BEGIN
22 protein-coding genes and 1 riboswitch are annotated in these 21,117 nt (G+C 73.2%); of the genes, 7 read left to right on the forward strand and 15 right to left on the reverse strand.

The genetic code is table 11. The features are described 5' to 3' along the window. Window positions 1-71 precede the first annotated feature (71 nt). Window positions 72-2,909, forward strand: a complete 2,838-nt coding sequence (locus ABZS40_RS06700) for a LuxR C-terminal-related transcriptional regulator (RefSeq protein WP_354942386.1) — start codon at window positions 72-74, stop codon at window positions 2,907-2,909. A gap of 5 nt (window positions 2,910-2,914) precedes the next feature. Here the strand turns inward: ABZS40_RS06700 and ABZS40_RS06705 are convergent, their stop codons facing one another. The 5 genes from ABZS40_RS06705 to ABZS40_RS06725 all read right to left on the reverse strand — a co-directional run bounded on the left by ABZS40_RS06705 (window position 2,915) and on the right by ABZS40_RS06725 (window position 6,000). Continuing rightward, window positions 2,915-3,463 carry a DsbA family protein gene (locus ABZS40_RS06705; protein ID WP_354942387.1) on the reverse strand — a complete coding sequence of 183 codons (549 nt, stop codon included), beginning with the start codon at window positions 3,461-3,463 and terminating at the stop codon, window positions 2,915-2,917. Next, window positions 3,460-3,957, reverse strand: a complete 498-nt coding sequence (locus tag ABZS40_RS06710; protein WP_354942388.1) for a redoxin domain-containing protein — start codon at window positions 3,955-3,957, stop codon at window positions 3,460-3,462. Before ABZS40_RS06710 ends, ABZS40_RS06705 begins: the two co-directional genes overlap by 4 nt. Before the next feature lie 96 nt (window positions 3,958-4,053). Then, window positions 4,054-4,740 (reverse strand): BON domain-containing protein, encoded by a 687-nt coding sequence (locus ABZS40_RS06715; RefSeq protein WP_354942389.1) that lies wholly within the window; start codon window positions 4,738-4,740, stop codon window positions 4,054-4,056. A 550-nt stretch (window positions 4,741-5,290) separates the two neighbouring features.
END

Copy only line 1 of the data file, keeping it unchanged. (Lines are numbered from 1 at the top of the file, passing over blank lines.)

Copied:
22 protein-coding genes and 1 riboswitch are annotated in these 21,117 nt (G+C 73.2%); of the genes, 7 read left to right on the forward strand and 15 right to left on the reverse strand.